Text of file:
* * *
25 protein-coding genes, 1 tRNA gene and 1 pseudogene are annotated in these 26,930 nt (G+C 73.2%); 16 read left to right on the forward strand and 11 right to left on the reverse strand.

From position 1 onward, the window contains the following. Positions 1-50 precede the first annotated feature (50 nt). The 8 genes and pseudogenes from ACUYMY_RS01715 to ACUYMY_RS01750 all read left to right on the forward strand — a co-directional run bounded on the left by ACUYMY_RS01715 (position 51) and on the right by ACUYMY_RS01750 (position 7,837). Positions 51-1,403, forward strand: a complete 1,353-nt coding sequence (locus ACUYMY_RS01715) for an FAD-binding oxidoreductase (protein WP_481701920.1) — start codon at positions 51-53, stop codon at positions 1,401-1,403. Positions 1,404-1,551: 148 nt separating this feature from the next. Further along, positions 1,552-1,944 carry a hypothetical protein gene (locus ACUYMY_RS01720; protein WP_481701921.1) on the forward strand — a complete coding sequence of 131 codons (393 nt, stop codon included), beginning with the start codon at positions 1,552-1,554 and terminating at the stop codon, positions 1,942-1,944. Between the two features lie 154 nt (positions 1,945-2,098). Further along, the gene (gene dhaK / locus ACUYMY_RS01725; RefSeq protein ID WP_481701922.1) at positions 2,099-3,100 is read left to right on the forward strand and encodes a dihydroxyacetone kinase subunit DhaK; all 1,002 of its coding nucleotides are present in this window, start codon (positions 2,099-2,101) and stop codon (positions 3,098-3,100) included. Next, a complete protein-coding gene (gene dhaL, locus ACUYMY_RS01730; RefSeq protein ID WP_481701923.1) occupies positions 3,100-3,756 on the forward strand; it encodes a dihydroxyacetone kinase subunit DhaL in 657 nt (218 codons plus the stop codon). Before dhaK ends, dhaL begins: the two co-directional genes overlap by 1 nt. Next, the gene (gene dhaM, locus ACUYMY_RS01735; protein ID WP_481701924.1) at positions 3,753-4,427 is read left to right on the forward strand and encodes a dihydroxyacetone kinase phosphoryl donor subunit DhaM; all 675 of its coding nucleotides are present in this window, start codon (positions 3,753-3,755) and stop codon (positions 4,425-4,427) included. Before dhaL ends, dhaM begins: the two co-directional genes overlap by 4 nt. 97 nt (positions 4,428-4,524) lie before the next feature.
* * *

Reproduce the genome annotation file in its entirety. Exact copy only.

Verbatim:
25 protein-coding genes, 1 tRNA gene and 1 pseudogene are annotated in these 26,930 nt (G+C 73.2%); 16 read left to right on the forward strand and 11 right to left on the reverse strand.

From position 1 onward, the window contains the following. Positions 1-50 precede the first annotated feature (50 nt). The 8 genes and pseudogenes from ACUYMY_RS01715 to ACUYMY_RS01750 all read left to right on the forward strand — a co-directional run bounded on the left by ACUYMY_RS01715 (position 51) and on the right by ACUYMY_RS01750 (position 7,837). Positions 51-1,403, forward strand: a complete 1,353-nt coding sequence (locus ACUYMY_RS01715) for an FAD-binding oxidoreductase (protein WP_481701920.1) — start codon at positions 51-53, stop codon at positions 1,401-1,403. Positions 1,404-1,551: 148 nt separating this feature from the next. Further along, positions 1,552-1,944 carry a hypothetical protein gene (locus ACUYMY_RS01720; protein WP_481701921.1) on the forward strand — a complete coding sequence of 131 codons (393 nt, stop codon included), beginning with the start codon at positions 1,552-1,554 and terminating at the stop codon, positions 1,942-1,944. Between the two features lie 154 nt (positions 1,945-2,098). Further along, the gene (gene dhaK / locus ACUYMY_RS01725; RefSeq protein ID WP_481701922.1) at positions 2,099-3,100 is read left to right on the forward strand and encodes a dihydroxyacetone kinase subunit DhaK; all 1,002 of its coding nucleotides are present in this window, start codon (positions 2,099-2,101) and stop codon (positions 3,098-3,100) included. Next, a complete protein-coding gene (gene dhaL, locus ACUYMY_RS01730; RefSeq protein ID WP_481701923.1) occupies positions 3,100-3,756 on the forward strand; it encodes a dihydroxyacetone kinase subunit DhaL in 657 nt (218 codons plus the stop codon). Before dhaK ends, dhaL begins: the two co-directional genes overlap by 1 nt. Next, the gene (gene dhaM, locus ACUYMY_RS01735; protein ID WP_481701924.1) at positions 3,753-4,427 is read left to right on the forward strand and encodes a dihydroxyacetone kinase phosphoryl donor subunit DhaM; all 675 of its coding nucleotides are present in this window, start codon (positions 3,753-3,755) and stop codon (positions 4,425-4,427) included. Before dhaL ends, dhaM begins: the two co-directional genes overlap by 4 nt. 97 nt (positions 4,428-4,524) lie before the next feature.